A new Ben Marcus book is an exciting event for a particular subset of readers – readers who’d happily gulp down a cocktail brewed from the distilled works of Donald Barthelme, Jean-Paul Sartre, and Philip Roth, and seasoned with a little early Denis Johnson. It’s a heady concoction. And Notes From The Fog doesn’t disappoint: it’s got all the bodily alienation, social angst, unnerving science, decaying language and anti-capitalism that today’s left-wing literary geek could ask for.
The opening story, ‘Cold Little Bird’, is, for want of a better word, the easiest: a son retreats emotionally from his parents, and the father struggles to cope. It’s conventional compared to Marcus’ usual output – language doesn’t collapse in on itself, the world itself isn’t literally (or even figuratively) toxic, there’s something like a straightforward plot – but it’s still recognizably his work: deeply isolated characters facing the terrible void of their own inadequacy. It captures the terror, the rage, the panic and thwarted love of parenting (and co-parenting), and though little actually happens, the child’s withdrawal triggers an emotional response on the reader that echoes the father’s. (Don’t go near this if you’ve got pre-teens…) It’s a very satisfying, if very unhappy story.
After he’s eased us in, however, Marcus thrusts us firmly into a territory that’ll be familiar to his fans and that recurs and intensifies throughout the book: the horrors of late capitalism as manifested, this time, through pharmaceutical firms competing for the final slice of social control until a disembodied posthuman version of living can kick in. Or, as Ida in ‘Precious Precious’ puts it, ‘for the time being they still had to endure the company of other fleshy need machines, human spouters and little bags of weepery’. Marcus’ characters are alienated not simply from each other, but from their own bodies and thoughts; they turn to pills and chemical mists to improve, distract and immolate themselves.
Their very environments echo their discontent: we’ve got devastating storms, memorials to atrocities, gruesome experiments in the workplace that make monsters of their helpless test-subjects. In ‘Precious Precious’, then, Ida tries and fails to rise above endurance and towards connection, via sex with a co-worker; in ‘Blueprints for St Louis’, architectural theory meets the death of the erotic, as the marriage between two architects finally fails – here, bodily eroticism is replaced by a new erotics of the built environment as Big Pharma bid for contracts to pump controlled emotion via a drugged mist into public spaces.
This is George Saunders, but with all hope leached away; here, speech and vision are inadequate, and all emotions are up for auction. ‘The Grow-Light Blues’ reintroduces a degree of optimism, but at the expense, again, of physical pleasure – Carl, an employee at yet another murky giant of technological experimentation, has had his face burned to a hardened crust by his co-workers, and nobody cares; when he walks away, he regains some measure of autonomy, but with a much-reduced ability to become intimate with other people. It’s a horrible story, and a sad one, but it’s tender, echoing the way the father in ‘Cold Little Bird’ clings onto his memories of his son’s early childhood. ‘Lotion’, again, explores social control through pharmaceuticals, but uses the fable format to do so.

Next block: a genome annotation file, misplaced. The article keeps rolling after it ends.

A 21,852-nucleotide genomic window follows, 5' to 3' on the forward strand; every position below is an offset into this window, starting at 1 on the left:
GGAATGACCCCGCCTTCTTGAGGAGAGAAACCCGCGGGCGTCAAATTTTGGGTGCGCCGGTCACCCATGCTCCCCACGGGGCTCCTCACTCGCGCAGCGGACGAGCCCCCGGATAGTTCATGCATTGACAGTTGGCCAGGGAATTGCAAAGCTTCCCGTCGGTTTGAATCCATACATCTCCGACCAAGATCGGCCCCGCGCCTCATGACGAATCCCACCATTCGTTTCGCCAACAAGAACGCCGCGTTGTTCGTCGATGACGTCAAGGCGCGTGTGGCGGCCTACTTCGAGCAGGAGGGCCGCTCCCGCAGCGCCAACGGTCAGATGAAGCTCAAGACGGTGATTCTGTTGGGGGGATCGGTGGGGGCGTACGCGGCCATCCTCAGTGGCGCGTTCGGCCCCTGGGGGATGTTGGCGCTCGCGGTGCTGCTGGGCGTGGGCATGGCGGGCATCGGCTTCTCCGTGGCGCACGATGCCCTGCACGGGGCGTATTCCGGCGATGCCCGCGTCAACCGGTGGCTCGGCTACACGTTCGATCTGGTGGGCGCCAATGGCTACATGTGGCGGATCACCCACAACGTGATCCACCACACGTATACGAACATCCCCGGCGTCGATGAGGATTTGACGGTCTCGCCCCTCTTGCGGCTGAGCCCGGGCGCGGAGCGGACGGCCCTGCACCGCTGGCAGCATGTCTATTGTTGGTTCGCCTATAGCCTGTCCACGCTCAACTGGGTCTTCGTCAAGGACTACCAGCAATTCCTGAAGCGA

The stories that don’t directly target politicised industry are still dealing in an alienation of the individual that can be read as a consequence of that culture – but while Marcus might have his thematic obsessions, he’s no one-trick pony: he’s a versatile and engaging writer. ‘Critique’ is a Barthelme-esque look at the city as a literal experiment; ‘The Boys’, in which a woman enters into a quasi-sexual relationship of convenience with her widowed brother-in-law, is not dissimilar to something Miranda July might concoct. ‘Stand Still and Take It’ – a bickering elderly couple flee a devastating storm – is a superb picture of a marriage, filled with love, hate, irritation and grace. ‘Omen’, about an older man obsessed with a young girl in his neighbourhood, was one of my favourites; it’s got all of Marcus’ stylistic trademarks – disquieting descriptions of bodily disgust and angst; terse, bleak humour; a world on the brink of collapse. Here’s Fowler, the narrator, on his neighbours:
‘The flood had come on hard yesterday, the answer to a season of mountain rain. They’d seen it coming, and all the clay-faces had been crying about it on the news. Whimper whimper out of their omen holes. Everybody run for the hills.’
And on the girl:
‘It was at the block party a year ago when his plan started to grow a sort of awful hair, and leak, and slobber all over him no matter what he did and where he went. Regarding the girl. The girl, the girl, the girl. Who created this inadequate language that rubbed all the detail off a thing and still ruled supreme as the primary currency people hurled at each other to make themselves known and whatnot?’
Any Cop?: If you’re after straight-up plots, you won’t like it, but if you’re prepared to relax your expectations on certain fronts you’ll find yourself more than rewarded on others. As good as his best work (and more accessible than The Flame Alphabet, if you struggled with that one).